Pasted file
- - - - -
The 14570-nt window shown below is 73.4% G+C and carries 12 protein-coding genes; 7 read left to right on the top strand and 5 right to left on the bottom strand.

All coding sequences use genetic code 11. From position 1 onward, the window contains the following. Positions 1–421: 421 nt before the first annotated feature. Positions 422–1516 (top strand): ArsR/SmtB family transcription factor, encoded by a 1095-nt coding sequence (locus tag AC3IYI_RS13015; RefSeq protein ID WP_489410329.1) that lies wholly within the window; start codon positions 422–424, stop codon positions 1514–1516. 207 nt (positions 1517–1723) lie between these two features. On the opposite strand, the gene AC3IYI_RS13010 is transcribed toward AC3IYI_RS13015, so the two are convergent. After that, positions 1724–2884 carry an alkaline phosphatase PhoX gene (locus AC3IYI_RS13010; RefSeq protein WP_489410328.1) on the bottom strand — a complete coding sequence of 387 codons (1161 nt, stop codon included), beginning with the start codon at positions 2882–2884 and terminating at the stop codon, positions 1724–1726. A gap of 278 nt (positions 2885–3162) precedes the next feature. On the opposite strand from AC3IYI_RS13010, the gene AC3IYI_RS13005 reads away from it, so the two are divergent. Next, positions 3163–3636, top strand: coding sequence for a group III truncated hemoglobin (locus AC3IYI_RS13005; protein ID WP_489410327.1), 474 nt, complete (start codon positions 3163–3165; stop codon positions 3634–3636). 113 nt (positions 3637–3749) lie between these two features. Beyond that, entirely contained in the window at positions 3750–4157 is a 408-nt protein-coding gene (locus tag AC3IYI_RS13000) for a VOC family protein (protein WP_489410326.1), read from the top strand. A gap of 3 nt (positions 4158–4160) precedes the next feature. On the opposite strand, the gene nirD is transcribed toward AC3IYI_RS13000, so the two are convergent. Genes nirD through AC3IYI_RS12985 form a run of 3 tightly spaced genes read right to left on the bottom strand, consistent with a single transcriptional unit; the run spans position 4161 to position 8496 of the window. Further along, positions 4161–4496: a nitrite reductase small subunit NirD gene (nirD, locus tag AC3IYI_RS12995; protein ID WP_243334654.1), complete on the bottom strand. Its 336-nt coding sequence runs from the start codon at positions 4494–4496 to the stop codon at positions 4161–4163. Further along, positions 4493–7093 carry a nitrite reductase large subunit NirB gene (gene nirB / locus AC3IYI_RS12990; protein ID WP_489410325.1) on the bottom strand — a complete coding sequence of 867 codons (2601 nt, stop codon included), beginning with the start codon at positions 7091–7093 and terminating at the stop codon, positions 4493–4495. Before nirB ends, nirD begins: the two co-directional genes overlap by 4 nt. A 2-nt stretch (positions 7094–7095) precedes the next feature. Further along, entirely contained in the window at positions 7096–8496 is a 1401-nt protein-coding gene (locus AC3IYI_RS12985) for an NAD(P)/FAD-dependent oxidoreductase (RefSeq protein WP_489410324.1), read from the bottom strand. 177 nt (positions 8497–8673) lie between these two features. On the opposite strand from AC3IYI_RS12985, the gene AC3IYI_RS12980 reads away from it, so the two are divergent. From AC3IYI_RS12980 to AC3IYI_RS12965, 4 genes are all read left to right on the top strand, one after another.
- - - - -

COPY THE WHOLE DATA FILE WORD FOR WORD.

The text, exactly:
The 14570-nt window shown below is 73.4% G+C and carries 12 protein-coding genes; 7 read left to right on the top strand and 5 right to left on the bottom strand.

All coding sequences use genetic code 11. From position 1 onward, the window contains the following. Positions 1–421: 421 nt before the first annotated feature. Positions 422–1516 (top strand): ArsR/SmtB family transcription factor, encoded by a 1095-nt coding sequence (locus tag AC3IYI_RS13015; RefSeq protein ID WP_489410329.1) that lies wholly within the window; start codon positions 422–424, stop codon positions 1514–1516. 207 nt (positions 1517–1723) lie between these two features. On the opposite strand, the gene AC3IYI_RS13010 is transcribed toward AC3IYI_RS13015, so the two are convergent. After that, positions 1724–2884 carry an alkaline phosphatase PhoX gene (locus AC3IYI_RS13010; RefSeq protein WP_489410328.1) on the bottom strand — a complete coding sequence of 387 codons (1161 nt, stop codon included), beginning with the start codon at positions 2882–2884 and terminating at the stop codon, positions 1724–1726. A gap of 278 nt (positions 2885–3162) precedes the next feature. On the opposite strand from AC3IYI_RS13010, the gene AC3IYI_RS13005 reads away from it, so the two are divergent. Next, positions 3163–3636, top strand: coding sequence for a group III truncated hemoglobin (locus AC3IYI_RS13005; protein ID WP_489410327.1), 474 nt, complete (start codon positions 3163–3165; stop codon positions 3634–3636). 113 nt (positions 3637–3749) lie between these two features. Beyond that, entirely contained in the window at positions 3750–4157 is a 408-nt protein-coding gene (locus tag AC3IYI_RS13000) for a VOC family protein (protein WP_489410326.1), read from the top strand. A gap of 3 nt (positions 4158–4160) precedes the next feature. On the opposite strand, the gene nirD is transcribed toward AC3IYI_RS13000, so the two are convergent. Genes nirD through AC3IYI_RS12985 form a run of 3 tightly spaced genes read right to left on the bottom strand, consistent with a single transcriptional unit; the run spans position 4161 to position 8496 of the window. Further along, positions 4161–4496: a nitrite reductase small subunit NirD gene (nirD, locus tag AC3IYI_RS12995; protein ID WP_243334654.1), complete on the bottom strand. Its 336-nt coding sequence runs from the start codon at positions 4494–4496 to the stop codon at positions 4161–4163. Further along, positions 4493–7093 carry a nitrite reductase large subunit NirB gene (gene nirB / locus AC3IYI_RS12990; protein ID WP_489410325.1) on the bottom strand — a complete coding sequence of 867 codons (2601 nt, stop codon included), beginning with the start codon at positions 7091–7093 and terminating at the stop codon, positions 4493–4495. Before nirB ends, nirD begins: the two co-directional genes overlap by 4 nt. A 2-nt stretch (positions 7094–7095) precedes the next feature. Further along, entirely contained in the window at positions 7096–8496 is a 1401-nt protein-coding gene (locus AC3IYI_RS12985) for an NAD(P)/FAD-dependent oxidoreductase (RefSeq protein WP_489410324.1), read from the bottom strand. 177 nt (positions 8497–8673) lie between these two features. On the opposite strand from AC3IYI_RS12985, the gene AC3IYI_RS12980 reads away from it, so the two are divergent. From AC3IYI_RS12980 to AC3IYI_RS12965, 4 genes are all read left to right on the top strand, one after another.